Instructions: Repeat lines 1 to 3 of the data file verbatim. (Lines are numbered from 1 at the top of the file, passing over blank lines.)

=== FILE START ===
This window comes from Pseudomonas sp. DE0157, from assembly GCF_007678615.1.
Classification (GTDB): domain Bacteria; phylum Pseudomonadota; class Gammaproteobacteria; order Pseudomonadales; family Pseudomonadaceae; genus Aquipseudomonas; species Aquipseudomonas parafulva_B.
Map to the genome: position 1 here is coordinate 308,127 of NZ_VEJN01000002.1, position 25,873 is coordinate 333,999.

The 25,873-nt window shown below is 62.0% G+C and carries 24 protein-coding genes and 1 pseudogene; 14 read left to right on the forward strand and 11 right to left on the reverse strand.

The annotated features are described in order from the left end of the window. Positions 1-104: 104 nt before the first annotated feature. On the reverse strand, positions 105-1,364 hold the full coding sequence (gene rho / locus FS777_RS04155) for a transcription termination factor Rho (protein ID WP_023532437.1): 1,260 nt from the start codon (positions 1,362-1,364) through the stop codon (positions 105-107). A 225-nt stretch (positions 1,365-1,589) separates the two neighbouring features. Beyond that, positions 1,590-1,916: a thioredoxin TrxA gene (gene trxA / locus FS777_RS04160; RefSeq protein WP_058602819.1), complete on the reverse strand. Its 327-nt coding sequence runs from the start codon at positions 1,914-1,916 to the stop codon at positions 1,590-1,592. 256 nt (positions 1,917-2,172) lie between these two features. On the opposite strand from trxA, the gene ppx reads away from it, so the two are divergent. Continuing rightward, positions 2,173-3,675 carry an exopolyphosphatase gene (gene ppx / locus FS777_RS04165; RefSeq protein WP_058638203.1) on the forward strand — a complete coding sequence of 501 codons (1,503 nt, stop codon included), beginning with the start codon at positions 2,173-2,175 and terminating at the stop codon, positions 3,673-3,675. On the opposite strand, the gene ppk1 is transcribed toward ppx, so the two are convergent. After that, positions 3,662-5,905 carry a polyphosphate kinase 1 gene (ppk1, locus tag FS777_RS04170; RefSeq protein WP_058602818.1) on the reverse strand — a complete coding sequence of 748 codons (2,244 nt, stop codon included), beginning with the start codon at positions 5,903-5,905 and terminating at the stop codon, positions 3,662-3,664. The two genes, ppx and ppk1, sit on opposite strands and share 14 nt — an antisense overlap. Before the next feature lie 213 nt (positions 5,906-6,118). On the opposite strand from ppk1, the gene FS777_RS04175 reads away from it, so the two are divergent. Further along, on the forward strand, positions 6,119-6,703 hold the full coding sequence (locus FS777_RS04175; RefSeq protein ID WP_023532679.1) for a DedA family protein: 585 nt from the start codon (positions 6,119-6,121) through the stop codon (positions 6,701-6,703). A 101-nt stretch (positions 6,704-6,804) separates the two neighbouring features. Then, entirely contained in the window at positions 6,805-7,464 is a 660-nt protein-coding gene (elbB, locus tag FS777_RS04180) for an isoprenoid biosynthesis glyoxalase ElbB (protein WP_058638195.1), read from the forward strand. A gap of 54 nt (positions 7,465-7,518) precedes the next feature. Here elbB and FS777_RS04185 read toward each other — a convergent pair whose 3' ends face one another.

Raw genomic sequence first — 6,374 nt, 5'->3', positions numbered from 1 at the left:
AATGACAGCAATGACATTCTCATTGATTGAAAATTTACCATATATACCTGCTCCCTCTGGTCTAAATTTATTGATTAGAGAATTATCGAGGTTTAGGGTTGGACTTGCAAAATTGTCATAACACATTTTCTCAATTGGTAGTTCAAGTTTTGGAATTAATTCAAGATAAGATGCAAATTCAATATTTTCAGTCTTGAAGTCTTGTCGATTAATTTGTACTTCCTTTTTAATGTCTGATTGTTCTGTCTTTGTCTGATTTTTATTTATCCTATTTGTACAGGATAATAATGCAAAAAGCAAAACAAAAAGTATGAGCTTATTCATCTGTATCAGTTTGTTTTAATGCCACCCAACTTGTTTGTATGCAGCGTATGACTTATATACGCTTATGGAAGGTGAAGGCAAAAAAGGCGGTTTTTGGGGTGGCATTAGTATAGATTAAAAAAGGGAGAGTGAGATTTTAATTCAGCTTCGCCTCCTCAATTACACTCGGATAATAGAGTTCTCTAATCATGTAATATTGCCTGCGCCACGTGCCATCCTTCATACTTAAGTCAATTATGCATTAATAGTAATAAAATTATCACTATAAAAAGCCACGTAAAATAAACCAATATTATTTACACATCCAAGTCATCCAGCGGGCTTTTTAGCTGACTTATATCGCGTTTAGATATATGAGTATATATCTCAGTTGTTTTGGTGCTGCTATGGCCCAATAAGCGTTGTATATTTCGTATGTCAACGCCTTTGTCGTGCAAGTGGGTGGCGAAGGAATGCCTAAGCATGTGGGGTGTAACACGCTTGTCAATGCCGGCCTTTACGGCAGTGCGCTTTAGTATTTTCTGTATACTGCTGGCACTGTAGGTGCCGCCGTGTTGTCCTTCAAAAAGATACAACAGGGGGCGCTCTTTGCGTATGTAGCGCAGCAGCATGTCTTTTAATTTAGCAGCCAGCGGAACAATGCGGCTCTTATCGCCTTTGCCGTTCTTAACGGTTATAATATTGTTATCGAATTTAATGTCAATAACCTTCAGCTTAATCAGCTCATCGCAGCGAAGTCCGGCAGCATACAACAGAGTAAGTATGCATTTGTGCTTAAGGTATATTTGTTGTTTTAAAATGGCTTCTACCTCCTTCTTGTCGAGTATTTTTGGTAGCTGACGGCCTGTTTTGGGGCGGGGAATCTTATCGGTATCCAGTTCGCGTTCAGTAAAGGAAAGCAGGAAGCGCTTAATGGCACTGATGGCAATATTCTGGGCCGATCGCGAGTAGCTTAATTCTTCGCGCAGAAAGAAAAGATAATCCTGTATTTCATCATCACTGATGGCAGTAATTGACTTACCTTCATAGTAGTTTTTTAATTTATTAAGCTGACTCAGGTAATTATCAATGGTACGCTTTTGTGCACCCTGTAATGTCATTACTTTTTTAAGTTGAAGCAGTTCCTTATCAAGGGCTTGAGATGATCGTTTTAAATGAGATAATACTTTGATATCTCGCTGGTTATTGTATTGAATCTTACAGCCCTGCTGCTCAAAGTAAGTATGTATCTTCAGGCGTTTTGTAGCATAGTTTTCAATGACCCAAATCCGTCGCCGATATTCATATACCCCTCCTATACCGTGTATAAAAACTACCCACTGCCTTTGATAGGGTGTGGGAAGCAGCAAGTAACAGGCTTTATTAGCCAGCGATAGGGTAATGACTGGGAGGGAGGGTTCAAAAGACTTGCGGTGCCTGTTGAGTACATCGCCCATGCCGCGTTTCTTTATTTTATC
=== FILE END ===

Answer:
This window comes from Pseudomonas sp. DE0157, from assembly GCF_007678615.1.
Classification (GTDB): domain Bacteria; phylum Pseudomonadota; class Gammaproteobacteria; order Pseudomonadales; family Pseudomonadaceae; genus Aquipseudomonas; species Aquipseudomonas parafulva_B.
Map to the genome: position 1 here is coordinate 308,127 of NZ_VEJN01000002.1, position 25,873 is coordinate 333,999.